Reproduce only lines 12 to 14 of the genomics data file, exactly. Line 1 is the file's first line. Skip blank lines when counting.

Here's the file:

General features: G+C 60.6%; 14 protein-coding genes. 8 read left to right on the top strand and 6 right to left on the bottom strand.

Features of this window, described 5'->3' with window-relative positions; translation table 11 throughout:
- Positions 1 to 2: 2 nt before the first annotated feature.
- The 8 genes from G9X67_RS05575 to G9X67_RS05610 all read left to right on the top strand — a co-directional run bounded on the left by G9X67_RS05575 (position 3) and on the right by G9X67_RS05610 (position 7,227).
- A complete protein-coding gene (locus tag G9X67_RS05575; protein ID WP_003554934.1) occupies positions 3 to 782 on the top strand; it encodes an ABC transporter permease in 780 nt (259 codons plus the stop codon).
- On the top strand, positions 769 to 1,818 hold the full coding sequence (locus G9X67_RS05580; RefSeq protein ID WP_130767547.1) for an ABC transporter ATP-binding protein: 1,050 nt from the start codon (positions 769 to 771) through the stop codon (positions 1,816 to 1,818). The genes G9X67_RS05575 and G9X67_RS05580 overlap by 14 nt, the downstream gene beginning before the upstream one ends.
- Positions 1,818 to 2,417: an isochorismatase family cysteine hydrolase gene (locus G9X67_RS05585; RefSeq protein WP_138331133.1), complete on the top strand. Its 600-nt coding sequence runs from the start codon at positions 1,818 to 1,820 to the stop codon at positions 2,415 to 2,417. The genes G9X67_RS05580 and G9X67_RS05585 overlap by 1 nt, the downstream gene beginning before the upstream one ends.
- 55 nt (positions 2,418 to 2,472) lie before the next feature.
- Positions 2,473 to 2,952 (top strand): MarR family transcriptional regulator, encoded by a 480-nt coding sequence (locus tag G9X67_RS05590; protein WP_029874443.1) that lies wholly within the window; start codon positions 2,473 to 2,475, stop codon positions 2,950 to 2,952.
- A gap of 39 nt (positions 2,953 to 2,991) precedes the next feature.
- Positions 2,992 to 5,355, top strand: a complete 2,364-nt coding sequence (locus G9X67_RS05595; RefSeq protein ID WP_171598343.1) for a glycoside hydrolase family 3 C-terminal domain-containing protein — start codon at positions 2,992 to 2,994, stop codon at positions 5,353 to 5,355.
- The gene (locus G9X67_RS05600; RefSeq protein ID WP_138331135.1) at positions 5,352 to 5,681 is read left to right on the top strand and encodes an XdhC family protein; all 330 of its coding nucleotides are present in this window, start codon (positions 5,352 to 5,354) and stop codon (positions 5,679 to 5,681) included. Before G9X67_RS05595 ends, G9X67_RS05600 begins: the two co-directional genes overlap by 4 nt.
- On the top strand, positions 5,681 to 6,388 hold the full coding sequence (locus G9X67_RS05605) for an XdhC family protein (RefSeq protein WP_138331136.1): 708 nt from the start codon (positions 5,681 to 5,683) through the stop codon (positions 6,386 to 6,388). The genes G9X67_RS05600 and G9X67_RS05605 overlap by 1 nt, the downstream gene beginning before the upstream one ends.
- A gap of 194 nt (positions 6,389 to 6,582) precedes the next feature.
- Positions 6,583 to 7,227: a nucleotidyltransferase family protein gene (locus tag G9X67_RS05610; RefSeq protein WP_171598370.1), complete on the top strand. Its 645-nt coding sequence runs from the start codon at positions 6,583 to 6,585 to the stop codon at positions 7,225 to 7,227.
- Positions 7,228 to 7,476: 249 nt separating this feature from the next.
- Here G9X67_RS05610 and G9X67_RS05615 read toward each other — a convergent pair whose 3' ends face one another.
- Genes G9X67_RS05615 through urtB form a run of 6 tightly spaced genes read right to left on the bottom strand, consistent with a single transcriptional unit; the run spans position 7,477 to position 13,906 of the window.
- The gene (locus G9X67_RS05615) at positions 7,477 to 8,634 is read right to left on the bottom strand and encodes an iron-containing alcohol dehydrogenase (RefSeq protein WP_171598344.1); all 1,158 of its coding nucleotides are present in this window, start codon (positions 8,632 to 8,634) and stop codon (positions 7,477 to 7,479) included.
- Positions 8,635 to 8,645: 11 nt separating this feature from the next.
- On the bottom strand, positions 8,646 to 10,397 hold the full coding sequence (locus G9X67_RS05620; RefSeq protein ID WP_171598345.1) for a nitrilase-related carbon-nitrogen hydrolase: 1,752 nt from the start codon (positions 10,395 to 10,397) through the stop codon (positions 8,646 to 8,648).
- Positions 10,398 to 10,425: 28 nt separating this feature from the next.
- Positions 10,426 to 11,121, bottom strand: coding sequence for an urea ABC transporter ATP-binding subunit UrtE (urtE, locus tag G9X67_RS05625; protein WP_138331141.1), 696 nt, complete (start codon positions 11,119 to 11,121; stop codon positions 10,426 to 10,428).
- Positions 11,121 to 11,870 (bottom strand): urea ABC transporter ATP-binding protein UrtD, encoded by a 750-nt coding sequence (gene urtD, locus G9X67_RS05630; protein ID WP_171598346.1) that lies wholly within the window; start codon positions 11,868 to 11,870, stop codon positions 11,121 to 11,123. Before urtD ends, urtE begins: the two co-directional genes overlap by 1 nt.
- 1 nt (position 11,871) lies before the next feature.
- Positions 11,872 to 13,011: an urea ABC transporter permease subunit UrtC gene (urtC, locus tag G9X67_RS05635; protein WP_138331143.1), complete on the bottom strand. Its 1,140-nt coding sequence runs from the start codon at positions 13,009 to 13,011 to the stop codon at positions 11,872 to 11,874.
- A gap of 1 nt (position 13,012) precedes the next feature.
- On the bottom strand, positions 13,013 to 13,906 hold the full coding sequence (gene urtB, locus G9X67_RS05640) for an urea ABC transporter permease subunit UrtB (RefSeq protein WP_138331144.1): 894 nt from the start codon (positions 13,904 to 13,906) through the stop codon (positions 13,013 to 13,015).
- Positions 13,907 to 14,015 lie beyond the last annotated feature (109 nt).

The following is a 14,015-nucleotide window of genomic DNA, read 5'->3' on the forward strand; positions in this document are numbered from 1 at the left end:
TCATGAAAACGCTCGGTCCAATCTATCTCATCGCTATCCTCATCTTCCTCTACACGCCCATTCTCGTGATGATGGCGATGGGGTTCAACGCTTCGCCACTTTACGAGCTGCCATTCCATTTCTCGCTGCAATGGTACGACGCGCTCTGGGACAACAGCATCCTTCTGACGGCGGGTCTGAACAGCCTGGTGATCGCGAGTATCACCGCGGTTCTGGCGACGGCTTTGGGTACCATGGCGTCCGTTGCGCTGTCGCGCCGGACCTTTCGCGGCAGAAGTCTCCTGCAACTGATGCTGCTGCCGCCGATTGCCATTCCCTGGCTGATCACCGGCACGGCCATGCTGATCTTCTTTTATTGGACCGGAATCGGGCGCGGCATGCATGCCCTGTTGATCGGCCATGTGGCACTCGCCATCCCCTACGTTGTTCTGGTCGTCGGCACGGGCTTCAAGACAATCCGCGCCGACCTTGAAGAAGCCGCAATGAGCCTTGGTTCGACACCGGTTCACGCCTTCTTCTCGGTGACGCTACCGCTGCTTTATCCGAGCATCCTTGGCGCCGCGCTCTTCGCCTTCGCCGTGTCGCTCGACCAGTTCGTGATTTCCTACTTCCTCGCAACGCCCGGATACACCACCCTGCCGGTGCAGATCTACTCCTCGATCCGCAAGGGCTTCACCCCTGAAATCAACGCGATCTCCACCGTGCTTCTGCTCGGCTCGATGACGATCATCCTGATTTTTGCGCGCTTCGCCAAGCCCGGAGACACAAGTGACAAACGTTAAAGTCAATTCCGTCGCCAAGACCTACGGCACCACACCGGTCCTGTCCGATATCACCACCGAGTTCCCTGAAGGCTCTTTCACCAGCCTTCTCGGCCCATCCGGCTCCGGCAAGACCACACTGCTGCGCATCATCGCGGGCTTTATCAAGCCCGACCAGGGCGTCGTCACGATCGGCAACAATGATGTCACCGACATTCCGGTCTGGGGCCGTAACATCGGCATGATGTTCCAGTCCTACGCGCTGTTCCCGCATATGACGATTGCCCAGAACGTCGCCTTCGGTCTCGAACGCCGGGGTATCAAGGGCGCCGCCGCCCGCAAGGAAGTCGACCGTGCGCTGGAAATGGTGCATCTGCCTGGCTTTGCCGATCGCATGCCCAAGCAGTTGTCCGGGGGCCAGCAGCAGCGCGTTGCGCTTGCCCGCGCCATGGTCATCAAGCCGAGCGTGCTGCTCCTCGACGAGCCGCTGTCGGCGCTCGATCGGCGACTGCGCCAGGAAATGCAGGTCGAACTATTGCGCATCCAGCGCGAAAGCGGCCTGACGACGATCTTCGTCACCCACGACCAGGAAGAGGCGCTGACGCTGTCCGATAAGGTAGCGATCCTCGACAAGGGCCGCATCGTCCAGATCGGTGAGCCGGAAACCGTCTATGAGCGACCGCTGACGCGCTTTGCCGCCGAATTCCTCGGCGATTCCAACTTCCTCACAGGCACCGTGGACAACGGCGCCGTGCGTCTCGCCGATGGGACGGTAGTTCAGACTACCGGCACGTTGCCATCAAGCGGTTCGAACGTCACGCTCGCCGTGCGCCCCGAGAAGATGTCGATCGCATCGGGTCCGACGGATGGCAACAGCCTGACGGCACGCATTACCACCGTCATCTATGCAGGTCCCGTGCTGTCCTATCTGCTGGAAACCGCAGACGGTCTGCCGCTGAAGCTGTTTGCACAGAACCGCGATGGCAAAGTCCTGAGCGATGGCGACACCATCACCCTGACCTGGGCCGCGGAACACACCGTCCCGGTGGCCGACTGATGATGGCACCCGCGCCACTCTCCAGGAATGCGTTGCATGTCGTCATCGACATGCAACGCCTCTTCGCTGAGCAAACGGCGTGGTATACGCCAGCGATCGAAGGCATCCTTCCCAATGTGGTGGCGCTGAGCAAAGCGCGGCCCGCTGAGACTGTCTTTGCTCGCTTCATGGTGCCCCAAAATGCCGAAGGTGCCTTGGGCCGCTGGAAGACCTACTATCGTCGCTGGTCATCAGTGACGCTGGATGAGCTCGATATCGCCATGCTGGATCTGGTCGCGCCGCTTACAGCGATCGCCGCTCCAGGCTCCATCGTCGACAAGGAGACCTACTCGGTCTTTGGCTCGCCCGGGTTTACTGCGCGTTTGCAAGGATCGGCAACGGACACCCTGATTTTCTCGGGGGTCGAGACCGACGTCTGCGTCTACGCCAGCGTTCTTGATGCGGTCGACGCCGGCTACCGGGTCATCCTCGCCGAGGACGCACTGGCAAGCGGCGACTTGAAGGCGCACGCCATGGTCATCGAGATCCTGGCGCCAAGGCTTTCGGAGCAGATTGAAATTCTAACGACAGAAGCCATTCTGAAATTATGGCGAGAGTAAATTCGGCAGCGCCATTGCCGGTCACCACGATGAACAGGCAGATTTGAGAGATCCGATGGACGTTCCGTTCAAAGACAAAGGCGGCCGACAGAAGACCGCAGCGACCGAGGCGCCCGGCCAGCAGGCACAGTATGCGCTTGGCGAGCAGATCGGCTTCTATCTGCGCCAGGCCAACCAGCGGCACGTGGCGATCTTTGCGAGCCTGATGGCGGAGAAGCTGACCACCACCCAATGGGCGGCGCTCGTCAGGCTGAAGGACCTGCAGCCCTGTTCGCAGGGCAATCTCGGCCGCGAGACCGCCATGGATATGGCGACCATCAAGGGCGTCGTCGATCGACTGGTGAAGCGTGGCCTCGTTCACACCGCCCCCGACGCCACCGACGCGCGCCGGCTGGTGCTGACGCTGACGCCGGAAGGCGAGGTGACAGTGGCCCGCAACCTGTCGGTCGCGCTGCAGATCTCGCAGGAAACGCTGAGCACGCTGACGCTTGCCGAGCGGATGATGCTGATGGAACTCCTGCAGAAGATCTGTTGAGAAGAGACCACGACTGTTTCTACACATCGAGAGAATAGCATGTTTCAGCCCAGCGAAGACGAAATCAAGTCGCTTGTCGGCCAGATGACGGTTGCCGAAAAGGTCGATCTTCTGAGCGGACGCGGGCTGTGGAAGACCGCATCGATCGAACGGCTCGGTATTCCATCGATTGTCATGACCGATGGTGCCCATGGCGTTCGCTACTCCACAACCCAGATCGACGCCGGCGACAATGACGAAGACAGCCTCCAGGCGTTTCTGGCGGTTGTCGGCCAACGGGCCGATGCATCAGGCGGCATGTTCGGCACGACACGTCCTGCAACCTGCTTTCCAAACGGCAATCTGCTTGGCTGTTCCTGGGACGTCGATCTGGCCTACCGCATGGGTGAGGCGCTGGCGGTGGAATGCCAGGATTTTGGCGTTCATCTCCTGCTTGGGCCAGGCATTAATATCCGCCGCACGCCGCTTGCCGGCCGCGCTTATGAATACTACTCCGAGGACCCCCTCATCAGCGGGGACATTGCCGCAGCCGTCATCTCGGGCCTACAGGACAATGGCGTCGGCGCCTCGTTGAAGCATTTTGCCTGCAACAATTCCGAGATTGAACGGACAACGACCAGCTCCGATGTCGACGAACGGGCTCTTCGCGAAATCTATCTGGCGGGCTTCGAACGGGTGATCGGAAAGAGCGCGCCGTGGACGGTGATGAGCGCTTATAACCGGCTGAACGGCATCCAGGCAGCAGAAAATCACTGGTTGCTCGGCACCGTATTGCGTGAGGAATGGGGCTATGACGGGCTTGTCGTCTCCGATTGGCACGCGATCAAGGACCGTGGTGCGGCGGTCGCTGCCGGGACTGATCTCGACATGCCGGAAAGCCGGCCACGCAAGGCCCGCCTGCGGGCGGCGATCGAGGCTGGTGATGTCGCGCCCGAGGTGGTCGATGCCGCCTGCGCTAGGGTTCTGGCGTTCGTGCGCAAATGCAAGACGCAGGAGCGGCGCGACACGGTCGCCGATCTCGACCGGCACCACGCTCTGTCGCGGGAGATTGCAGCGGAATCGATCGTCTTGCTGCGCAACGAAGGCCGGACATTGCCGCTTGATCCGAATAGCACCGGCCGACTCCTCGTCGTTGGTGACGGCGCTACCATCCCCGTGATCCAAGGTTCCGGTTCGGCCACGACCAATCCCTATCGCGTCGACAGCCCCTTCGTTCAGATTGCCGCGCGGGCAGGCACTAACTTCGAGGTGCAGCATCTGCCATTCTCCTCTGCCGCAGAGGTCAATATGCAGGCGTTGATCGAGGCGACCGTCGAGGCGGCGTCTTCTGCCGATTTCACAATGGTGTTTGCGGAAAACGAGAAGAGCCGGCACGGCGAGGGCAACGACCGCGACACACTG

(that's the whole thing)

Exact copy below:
- The gene (locus G9X67_RS05600; RefSeq protein ID WP_138331135.1) at positions 5,352 to 5,681 is read left to right on the top strand and encodes an XdhC family protein; all 330 of its coding nucleotides are present in this window, start codon (positions 5,352 to 5,354) and stop codon (positions 5,679 to 5,681) included. Before G9X67_RS05595 ends, G9X67_RS05600 begins: the two co-directional genes overlap by 4 nt.
- On the top strand, positions 5,681 to 6,388 hold the full coding sequence (locus G9X67_RS05605) for an XdhC family protein (RefSeq protein WP_138331136.1): 708 nt from the start codon (positions 5,681 to 5,683) through the stop codon (positions 6,386 to 6,388). The genes G9X67_RS05600 and G9X67_RS05605 overlap by 1 nt, the downstream gene beginning before the upstream one ends.
- A gap of 194 nt (positions 6,389 to 6,582) precedes the next feature.